With the data under the care of Deutsche Telekom, Uncle Sam is unable to watch over you
Microsoft has launched Magdeburg and Frankfurt data center regions in Germany for Azure Cloud. Office 365 and Microsoft Dynamics support will come next year.
Data will be managed by T-Systems International, in a move to adhere to German data handling regulations, and protect customer data from US authorities. In a long-running case, Microsoft has (so far) successfully argued that customers’ emails held in Ireland are not subject to US law.
Microsoft Azure Cloud
The plan to use the Deutsche Telekom subsidiary was announced last November as a strategy to put European data beyond the claimed jurisdiction of US courts and the National Security Agency, both of which have made increasing demands for access to private data, hampering US firms’ presence in Europe.
More than two years ago, a New York court demanded access to the emails of a US customer, which were held in Microsoft’s Dublin data center. After a lengthy process, New York’s second circuit court of appeals ruled in favor of Microsoft - although the law enforcement agencies can still appeal to the Supreme Court. Microsoft’s German Azure service has been deliberately set up to prevent a repeat of this.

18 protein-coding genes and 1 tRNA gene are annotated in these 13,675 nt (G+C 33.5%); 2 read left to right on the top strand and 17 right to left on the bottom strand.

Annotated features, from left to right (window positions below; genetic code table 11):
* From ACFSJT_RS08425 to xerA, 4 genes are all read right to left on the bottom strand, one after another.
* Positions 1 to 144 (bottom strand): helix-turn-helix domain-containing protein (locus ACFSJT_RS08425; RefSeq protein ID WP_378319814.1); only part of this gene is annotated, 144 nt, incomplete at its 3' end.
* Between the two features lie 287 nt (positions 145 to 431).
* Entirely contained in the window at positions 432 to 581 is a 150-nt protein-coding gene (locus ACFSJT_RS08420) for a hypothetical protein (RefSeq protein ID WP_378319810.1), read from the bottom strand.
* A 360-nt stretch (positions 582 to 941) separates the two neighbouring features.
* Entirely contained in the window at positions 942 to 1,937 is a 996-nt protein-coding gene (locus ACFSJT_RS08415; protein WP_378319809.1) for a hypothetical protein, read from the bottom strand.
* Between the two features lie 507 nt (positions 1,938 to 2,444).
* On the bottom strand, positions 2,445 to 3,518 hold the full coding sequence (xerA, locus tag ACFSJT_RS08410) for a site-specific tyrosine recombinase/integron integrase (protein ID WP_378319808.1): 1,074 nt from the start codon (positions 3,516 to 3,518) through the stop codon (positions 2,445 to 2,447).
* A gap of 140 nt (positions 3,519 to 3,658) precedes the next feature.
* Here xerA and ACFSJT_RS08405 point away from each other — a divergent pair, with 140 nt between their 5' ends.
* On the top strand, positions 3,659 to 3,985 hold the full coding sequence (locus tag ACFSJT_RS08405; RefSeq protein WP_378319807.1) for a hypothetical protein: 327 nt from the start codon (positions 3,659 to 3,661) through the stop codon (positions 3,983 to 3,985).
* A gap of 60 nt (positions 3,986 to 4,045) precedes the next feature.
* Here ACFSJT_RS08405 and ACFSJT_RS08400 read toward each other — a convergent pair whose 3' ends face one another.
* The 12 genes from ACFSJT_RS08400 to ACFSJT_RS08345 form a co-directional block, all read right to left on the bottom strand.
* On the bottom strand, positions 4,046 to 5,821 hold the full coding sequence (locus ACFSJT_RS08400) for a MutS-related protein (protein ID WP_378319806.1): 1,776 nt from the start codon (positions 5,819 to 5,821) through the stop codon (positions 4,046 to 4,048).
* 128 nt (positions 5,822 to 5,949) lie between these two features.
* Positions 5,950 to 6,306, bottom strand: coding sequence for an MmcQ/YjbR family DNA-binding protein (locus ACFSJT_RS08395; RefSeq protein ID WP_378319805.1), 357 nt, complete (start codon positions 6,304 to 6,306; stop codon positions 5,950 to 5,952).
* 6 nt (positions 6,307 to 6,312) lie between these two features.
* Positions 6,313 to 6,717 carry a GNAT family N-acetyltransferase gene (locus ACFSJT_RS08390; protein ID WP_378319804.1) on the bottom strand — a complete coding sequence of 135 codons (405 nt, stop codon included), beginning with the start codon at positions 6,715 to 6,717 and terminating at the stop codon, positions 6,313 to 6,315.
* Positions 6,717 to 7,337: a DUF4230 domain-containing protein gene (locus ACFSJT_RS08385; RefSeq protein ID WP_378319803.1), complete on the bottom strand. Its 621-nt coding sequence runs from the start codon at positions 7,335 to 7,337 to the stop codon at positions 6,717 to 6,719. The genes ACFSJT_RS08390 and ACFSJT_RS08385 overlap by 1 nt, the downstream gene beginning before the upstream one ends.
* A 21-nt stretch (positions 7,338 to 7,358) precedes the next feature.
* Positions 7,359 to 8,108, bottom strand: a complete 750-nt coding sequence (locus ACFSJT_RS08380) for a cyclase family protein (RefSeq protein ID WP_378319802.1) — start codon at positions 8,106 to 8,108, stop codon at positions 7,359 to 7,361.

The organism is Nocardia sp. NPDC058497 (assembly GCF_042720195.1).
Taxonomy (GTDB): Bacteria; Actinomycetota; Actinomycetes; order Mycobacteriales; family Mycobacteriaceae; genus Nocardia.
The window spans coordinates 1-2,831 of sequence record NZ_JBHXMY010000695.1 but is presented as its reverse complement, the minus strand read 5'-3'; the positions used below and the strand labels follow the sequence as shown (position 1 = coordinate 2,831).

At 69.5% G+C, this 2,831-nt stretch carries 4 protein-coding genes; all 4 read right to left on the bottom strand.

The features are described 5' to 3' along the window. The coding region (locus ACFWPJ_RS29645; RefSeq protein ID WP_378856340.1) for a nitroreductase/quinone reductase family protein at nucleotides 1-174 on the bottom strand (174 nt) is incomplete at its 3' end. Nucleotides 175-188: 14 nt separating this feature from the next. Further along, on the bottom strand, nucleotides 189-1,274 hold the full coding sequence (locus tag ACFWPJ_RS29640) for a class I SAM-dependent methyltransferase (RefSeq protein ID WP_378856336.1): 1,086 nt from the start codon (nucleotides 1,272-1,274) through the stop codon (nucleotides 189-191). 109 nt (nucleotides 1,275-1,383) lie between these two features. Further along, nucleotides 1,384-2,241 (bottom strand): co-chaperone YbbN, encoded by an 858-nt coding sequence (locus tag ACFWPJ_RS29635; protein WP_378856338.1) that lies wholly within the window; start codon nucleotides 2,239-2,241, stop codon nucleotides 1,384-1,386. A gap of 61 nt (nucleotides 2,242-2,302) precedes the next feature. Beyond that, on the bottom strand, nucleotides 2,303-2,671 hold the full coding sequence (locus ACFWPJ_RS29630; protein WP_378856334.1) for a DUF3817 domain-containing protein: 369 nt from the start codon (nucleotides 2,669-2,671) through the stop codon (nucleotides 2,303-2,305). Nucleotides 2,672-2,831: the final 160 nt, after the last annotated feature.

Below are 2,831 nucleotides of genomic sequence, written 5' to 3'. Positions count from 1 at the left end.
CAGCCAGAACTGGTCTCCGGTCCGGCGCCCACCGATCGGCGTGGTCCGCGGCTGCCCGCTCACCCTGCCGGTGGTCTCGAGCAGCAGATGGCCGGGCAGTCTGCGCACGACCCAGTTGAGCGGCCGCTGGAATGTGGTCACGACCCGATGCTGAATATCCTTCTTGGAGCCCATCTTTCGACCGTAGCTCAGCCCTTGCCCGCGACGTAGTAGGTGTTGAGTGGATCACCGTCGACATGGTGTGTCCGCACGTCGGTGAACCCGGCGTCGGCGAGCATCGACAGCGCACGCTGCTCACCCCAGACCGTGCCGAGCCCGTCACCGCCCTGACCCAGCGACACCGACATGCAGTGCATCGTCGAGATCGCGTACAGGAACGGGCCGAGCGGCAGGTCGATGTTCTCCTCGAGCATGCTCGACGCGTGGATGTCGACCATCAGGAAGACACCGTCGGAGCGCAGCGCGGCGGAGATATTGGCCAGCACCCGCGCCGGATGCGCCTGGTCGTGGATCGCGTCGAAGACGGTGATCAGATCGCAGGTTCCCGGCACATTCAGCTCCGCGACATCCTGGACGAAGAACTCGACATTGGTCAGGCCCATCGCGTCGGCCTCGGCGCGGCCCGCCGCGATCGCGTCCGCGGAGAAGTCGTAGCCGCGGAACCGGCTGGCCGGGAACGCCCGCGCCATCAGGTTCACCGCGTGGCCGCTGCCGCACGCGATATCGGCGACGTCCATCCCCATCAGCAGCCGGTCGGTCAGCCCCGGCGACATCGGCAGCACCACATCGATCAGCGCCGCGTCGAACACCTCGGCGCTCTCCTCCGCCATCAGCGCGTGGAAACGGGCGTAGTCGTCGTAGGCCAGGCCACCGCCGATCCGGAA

“Built on Microsoft’s Trusted Cloud principles of security, privacy, compliance and transparency, the Microsoft Cloud Germany brings data residency, in transit and at rest in Germany, and data replication across German datacenters for business continuity,” Tom Keane GM of Microsoft Azure said in a blog post.
He continued: “With Azure available in Germany, Microsoft now has announced 34 Azure regions, and Azure is available in 30 regions around the world — more than any other major cloud provider. Our global cloud is backed by billions of dollars invested in building a highly secure, scalable, available and sustainable cloud infrastructure on which customers can rely.”
Market leader Amazon Web Services launched a Frankfurt data center back in 2014, again citing the importance of keeping data in-residence.
Earlier this month, Microsoft opened three new data centers in the UK to appeal to businesses and organizations that need data kept within the nation, signing up the Ministry of Defense and the National Health Service.
On the same day as Microsoft’s Germany announcement, IBM launched its first data center in Norway.